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Date with primitive male skeleton in six months

- PMCH anatomy department to throw open museum of British era with rare collections

A sudden visit by the Patna Medical College and Hospital principal to its anatomy department museum brought treasure trove — a human skeleton that dates back to thousands of years — out in the open.

Six months on, people would be able to see it after the museum is revamped. Set up in 1930, it would be overhauled using a part of the Rs 1.25 crore central funds the health cradle received to renovate the anatomy, physiology and microbiology departments.

N.P. Yadav, the principal, said the rare collection of the museum was gathering dust in the closed cupboards. Even, he was not aware of the collection till he visited the museum around a week ago.

“It was then I spotted the rare collection closed in several glass almirahs. I was quite amazed to see the collection initially because I found a skeleton of a primitive man kept in an almirah in a very poor condition. I had no idea that I would find a rare thing like this in the almirah. The skeleton of the primitive man — though no carbon dating was done on it — is around 8.5ft long but it was stashed in an 8ft almirah. Some parts of the skeleton have been damaged. We will repair them. I also chanced upon some skeletons of chimpanzee, monkey, crocodile, bullfrog, sharks and Rohu fish,” he said.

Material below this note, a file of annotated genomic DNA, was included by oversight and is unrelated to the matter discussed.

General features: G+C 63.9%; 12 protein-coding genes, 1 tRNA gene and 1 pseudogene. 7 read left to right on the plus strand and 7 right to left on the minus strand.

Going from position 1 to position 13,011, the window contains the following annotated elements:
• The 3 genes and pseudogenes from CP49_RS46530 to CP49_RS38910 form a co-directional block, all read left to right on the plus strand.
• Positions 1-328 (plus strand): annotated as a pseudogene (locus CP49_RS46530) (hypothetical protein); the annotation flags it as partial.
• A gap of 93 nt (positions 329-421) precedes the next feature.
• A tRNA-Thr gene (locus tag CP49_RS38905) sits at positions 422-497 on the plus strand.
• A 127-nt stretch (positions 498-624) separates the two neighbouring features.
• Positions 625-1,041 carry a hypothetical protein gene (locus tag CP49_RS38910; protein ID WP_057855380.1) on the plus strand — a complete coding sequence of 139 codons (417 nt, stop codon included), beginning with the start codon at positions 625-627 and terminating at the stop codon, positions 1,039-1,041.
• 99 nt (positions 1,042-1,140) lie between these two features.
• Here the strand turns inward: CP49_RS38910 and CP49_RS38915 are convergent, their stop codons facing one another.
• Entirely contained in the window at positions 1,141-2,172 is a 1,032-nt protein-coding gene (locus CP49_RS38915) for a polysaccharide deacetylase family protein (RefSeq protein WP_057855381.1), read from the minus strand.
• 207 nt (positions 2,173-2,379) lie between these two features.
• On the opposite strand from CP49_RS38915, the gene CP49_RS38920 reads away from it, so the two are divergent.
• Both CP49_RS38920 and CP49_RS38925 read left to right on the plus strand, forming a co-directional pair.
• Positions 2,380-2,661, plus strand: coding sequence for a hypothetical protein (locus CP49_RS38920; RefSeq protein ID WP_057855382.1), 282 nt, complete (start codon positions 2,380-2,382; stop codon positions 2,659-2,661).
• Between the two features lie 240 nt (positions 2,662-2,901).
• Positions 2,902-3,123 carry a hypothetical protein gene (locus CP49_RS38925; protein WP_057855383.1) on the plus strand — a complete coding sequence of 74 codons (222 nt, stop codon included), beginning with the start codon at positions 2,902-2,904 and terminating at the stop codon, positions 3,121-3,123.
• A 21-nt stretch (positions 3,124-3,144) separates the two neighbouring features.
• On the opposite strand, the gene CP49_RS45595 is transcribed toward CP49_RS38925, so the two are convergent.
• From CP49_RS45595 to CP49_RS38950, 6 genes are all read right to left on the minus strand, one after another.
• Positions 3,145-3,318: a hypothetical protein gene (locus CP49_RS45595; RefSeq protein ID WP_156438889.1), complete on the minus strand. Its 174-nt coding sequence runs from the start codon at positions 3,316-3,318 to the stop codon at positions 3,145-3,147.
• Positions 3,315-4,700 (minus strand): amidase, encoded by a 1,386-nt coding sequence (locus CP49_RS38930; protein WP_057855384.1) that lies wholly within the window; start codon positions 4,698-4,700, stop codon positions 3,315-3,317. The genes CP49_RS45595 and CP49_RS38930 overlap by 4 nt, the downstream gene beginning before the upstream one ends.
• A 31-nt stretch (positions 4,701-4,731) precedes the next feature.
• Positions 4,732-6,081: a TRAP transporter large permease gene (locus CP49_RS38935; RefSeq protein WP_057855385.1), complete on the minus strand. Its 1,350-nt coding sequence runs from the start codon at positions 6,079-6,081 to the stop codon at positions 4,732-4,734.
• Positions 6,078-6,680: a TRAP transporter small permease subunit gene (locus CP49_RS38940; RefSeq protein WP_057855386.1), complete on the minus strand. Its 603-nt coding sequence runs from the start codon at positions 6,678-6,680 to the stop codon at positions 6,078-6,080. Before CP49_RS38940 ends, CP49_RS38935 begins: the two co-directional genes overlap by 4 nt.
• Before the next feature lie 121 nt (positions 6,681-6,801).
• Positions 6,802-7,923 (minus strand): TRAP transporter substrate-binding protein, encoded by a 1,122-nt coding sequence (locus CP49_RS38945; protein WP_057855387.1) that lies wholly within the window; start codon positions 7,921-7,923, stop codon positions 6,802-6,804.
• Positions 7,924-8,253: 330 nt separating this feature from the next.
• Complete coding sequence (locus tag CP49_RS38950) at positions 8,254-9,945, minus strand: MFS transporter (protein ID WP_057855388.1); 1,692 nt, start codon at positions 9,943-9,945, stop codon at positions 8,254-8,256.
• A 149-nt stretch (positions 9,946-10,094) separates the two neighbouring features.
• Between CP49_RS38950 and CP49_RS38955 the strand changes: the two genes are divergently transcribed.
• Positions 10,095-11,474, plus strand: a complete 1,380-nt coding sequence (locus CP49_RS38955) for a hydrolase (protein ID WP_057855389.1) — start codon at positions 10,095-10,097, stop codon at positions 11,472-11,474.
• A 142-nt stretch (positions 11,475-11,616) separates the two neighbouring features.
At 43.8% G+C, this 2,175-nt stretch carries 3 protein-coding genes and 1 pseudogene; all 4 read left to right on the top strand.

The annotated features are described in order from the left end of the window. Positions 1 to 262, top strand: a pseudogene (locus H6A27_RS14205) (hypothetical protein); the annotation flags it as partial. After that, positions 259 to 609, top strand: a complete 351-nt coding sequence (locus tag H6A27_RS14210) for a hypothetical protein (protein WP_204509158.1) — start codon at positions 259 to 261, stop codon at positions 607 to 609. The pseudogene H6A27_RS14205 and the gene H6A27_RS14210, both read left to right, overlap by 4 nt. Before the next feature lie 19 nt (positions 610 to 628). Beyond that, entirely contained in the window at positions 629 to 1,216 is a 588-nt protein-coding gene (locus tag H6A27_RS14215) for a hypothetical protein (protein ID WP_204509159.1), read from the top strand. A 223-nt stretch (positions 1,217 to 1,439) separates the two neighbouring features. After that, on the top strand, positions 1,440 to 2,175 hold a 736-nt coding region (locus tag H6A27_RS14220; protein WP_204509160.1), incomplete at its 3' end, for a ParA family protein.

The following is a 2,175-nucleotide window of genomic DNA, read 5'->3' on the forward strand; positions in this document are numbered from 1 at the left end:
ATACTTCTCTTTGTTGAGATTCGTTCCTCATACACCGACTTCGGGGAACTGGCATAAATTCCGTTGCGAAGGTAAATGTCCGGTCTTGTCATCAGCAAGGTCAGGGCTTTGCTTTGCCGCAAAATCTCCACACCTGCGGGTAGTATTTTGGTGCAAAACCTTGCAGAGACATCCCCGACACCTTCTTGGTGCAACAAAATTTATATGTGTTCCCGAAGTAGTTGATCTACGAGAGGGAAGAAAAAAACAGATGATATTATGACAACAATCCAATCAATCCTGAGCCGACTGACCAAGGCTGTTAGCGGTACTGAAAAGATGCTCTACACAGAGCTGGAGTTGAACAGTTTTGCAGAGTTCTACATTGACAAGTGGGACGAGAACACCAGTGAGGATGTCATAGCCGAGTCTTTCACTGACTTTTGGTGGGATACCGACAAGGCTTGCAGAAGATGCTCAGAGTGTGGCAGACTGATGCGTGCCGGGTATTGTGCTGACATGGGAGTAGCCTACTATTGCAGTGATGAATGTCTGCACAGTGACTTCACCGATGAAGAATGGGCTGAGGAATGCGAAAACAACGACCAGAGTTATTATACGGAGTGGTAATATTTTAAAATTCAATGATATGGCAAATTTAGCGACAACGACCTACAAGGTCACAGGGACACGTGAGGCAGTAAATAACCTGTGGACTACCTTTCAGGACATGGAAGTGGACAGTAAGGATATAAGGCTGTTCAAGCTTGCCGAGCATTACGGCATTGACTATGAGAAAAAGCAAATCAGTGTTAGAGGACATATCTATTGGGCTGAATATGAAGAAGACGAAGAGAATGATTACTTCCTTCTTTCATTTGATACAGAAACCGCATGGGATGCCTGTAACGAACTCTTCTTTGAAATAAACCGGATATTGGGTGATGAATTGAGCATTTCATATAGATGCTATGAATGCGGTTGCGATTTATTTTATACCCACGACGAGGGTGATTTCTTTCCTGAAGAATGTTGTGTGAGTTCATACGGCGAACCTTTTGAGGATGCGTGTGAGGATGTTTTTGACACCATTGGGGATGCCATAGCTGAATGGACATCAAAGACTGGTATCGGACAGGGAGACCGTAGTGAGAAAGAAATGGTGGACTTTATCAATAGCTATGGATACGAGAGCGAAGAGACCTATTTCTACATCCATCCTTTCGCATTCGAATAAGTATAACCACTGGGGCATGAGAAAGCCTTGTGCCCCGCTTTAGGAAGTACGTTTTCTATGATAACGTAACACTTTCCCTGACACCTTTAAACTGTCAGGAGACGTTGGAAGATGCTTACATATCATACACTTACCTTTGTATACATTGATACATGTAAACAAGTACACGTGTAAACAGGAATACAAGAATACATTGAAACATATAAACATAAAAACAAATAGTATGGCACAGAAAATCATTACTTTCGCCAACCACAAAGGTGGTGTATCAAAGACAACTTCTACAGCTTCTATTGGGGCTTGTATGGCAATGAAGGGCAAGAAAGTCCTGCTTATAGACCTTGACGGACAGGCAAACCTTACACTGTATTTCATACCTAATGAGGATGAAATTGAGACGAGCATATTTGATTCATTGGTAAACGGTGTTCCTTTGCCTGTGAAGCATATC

On the renovation of the museum, Yadav said: “It will take at least six months to open its doors to the public. Once open, residents can also visit the museum, which was earlier not possible. Except our students, common people would have to take permission either from me or the anatomy department head in case they want to visit the museum,” said Yadav.

“One of the interesting collections in the museum is the body of a seven-year-old child which was kept in the standing position in one of the almirahs. What is interesting about this is that the body has been in the same position as it was kept 30 years ago. Its skin has quite dried but has not peeled off. Another interesting collection is a dissection of foetus with an eight-month baby inside its mother’s womb. There are also skeletons of foreigners in our collection. Medical students will learn a lot from these exhibits,” said Yadav.

“The museum will provide a fascinating insight into how anatomy has progressed from the time of primitive men to the present day. We have a series of skeletons of the human evolution. It will be very interesting for people to see it. People should know about the anatomical changes that their generations have faced over the centuries,” he said, adding that he was also planning to develop the pathology department museum.

“There also, I have found some very rare collections, including a dissection of a foetus with a two-head baby inside its mother’s womb. But we will start working on the museum of pathology department after completing the renovation of the anatomy department museum,” said Yadav.


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